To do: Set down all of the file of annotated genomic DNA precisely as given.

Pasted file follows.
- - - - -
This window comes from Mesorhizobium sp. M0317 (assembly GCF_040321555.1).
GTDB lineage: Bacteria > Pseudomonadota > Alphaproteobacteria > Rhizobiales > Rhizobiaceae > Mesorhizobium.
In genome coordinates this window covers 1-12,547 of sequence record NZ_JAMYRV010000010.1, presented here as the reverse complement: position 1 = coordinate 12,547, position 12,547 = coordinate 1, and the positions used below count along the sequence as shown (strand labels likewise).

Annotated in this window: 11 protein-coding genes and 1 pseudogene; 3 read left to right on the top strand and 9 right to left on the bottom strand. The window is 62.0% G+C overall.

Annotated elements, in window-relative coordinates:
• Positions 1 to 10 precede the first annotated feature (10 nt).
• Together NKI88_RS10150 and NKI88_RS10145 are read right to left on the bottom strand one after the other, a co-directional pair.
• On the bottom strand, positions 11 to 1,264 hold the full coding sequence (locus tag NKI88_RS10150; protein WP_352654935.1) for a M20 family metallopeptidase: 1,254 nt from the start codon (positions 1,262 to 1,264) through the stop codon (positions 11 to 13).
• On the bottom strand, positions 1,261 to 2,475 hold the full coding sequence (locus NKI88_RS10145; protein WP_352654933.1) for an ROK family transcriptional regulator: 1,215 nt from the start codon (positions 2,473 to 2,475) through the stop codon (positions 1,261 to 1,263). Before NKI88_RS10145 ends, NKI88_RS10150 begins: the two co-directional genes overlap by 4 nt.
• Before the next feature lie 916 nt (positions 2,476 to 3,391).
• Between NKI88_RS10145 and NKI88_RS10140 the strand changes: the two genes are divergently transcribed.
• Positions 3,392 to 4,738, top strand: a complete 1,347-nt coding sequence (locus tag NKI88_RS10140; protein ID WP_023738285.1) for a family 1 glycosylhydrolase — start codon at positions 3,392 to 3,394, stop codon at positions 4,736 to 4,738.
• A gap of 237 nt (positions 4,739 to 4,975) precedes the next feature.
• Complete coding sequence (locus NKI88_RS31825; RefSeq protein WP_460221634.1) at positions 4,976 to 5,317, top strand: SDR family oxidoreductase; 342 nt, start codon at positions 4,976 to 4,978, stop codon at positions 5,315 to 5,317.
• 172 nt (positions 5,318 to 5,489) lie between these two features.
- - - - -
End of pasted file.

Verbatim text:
This window comes from Mesorhizobium sp. M0317 (assembly GCF_040321555.1).
GTDB lineage: Bacteria > Pseudomonadota > Alphaproteobacteria > Rhizobiales > Rhizobiaceae > Mesorhizobium.
In genome coordinates this window covers 1-12,547 of sequence record NZ_JAMYRV010000010.1, presented here as the reverse complement: position 1 = coordinate 12,547, position 12,547 = coordinate 1, and the positions used below count along the sequence as shown (strand labels likewise).

Annotated in this window: 11 protein-coding genes and 1 pseudogene; 3 read left to right on the top strand and 9 right to left on the bottom strand. The window is 62.0% G+C overall.

Annotated elements, in window-relative coordinates:
• Positions 1 to 10 precede the first annotated feature (10 nt).
• Together NKI88_RS10150 and NKI88_RS10145 are read right to left on the bottom strand one after the other, a co-directional pair.
• On the bottom strand, positions 11 to 1,264 hold the full coding sequence (locus tag NKI88_RS10150; protein WP_352654935.1) for a M20 family metallopeptidase: 1,254 nt from the start codon (positions 1,262 to 1,264) through the stop codon (positions 11 to 13).
• On the bottom strand, positions 1,261 to 2,475 hold the full coding sequence (locus NKI88_RS10145; protein WP_352654933.1) for an ROK family transcriptional regulator: 1,215 nt from the start codon (positions 2,473 to 2,475) through the stop codon (positions 1,261 to 1,263). Before NKI88_RS10145 ends, NKI88_RS10150 begins: the two co-directional genes overlap by 4 nt.
• Before the next feature lie 916 nt (positions 2,476 to 3,391).
• Between NKI88_RS10145 and NKI88_RS10140 the strand changes: the two genes are divergently transcribed.
• Positions 3,392 to 4,738, top strand: a complete 1,347-nt coding sequence (locus tag NKI88_RS10140; protein ID WP_023738285.1) for a family 1 glycosylhydrolase — start codon at positions 3,392 to 3,394, stop codon at positions 4,736 to 4,738.
• A gap of 237 nt (positions 4,739 to 4,975) precedes the next feature.
• Complete coding sequence (locus NKI88_RS31825; RefSeq protein WP_460221634.1) at positions 4,976 to 5,317, top strand: SDR family oxidoreductase; 342 nt, start codon at positions 4,976 to 4,978, stop codon at positions 5,315 to 5,317.
• 172 nt (positions 5,318 to 5,489) lie between these two features.